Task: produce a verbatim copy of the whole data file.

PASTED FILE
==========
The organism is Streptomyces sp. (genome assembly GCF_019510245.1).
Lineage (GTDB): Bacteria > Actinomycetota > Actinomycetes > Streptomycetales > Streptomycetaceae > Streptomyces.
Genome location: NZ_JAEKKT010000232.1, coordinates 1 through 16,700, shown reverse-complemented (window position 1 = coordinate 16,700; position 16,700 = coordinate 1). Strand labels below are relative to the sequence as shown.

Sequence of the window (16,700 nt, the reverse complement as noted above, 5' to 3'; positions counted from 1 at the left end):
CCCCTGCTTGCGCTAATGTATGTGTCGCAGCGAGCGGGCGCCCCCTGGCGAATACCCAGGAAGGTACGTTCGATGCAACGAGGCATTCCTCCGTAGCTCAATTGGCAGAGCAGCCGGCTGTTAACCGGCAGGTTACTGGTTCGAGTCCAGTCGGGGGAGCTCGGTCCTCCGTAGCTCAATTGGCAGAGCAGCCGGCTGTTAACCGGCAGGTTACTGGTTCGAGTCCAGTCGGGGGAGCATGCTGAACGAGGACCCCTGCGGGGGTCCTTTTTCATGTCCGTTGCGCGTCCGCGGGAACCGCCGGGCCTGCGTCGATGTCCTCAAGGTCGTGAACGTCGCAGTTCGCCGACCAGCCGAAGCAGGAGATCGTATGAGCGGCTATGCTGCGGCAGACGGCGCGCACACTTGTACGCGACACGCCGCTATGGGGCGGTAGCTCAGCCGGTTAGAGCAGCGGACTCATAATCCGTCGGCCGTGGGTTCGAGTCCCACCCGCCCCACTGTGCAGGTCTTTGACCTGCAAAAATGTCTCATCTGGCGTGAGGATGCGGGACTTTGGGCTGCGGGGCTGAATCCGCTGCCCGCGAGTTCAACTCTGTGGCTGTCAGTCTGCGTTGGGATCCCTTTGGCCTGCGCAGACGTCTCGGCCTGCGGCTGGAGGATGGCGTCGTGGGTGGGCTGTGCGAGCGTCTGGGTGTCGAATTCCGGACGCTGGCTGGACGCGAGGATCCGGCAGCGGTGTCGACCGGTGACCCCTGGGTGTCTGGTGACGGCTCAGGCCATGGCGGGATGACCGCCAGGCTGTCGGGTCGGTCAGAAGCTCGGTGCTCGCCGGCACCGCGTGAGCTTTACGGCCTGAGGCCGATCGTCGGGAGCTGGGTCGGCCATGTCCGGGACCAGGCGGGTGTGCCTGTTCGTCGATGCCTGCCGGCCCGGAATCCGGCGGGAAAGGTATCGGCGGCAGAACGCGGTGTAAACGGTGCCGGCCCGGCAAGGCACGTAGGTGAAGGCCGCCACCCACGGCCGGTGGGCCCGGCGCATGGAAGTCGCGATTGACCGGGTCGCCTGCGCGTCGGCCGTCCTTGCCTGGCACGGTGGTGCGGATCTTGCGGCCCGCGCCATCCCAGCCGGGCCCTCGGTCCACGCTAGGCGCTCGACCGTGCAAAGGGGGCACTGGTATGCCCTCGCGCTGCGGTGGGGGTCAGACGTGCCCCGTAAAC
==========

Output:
The organism is Streptomyces sp. (genome assembly GCF_019510245.1).
Lineage (GTDB): Bacteria > Actinomycetota > Actinomycetes > Streptomycetales > Streptomycetaceae > Streptomyces.
Genome location: NZ_JAEKKT010000232.1, coordinates 1 through 16,700, shown reverse-complemented (window position 1 = coordinate 16,700; position 16,700 = coordinate 1). Strand labels below are relative to the sequence as shown.

Sequence of the window (16,700 nt, the reverse complement as noted above, 5' to 3'; positions counted from 1 at the left end):
CCCCTGCTTGCGCTAATGTATGTGTCGCAGCGAGCGGGCGCCCCCTGGCGAATACCCAGGAAGGTACGTTCGATGCAACGAGGCATTCCTCCGTAGCTCAATTGGCAGAGCAGCCGGCTGTTAACCGGCAGGTTACTGGTTCGAGTCCAGTCGGGGGAGCTCGGTCCTCCGTAGCTCAATTGGCAGAGCAGCCGGCTGTTAACCGGCAGGTTACTGGTTCGAGTCCAGTCGGGGGAGCATGCTGAACGAGGACCCCTGCGGGGGTCCTTTTTCATGTCCGTTGCGCGTCCGCGGGAACCGCCGGGCCTGCGTCGATGTCCTCAAGGTCGTGAACGTCGCAGTTCGCCGACCAGCCGAAGCAGGAGATCGTATGAGCGGCTATGCTGCGGCAGACGGCGCGCACACTTGTACGCGACACGCCGCTATGGGGCGGTAGCTCAGCCGGTTAGAGCAGCGGACTCATAATCCGTCGGCCGTGGGTTCGAGTCCCACCCGCCCCACTGTGCAGGTCTTTGACCTGCAAAAATGTCTCATCTGGCGTGAGGATGCGGGACTTTGGGCTGCGGGGCTGAATCCGCTGCCCGCGAGTTCAACTCTGTGGCTGTCAGTCTGCGTTGGGATCCCTTTGGCCTGCGCAGACGTCTCGGCCTGCGGCTGGAGGATGGCGTCGTGGGTGGGCTGTGCGAGCGTCTGGGTGTCGAATTCCGGACGCTGGCTGGACGCGAGGATCCGGCAGCGGTGTCGACCGGTGACCCCTGGGTGTCTGGTGACGGCTCAGGCCATGGCGGGATGACCGCCAGGCTGTCGGGTCGGTCAGAAGCTCGGTGCTCGCCGGCACCGCGTGAGCTTTACGGCCTGAGGCCGATCGTCGGGAGCTGGGTCGGCCATGTCCGGGACCAGGCGGGTGTGCCTGTTCGTCGATGCCTGCCGGCCCGGAATCCGGCGGGAAAGGTATCGGCGGCAGAACGCGGTGTAAACGGTGCCGGCCCGGCAAGGCACGTAGGTGAAGGCCGCCACCCACGGCCGGTGGGCCCGGCGCATGGAAGTCGCGATTGACCGGGTCGCCTGCGCGTCGGCCGTCCTTGCCTGGCACGGTGGTGCGGATCTTGCGGCCCGCGCCATCCCAGCCGGGCCCTCGGTCCACGCTAGGCGCTCGACCGTGCAAAGGGGGCACTGGTATGCCCTCGCGCTGCGGTGGGGGTCAGACGTGCCCCGTAAAC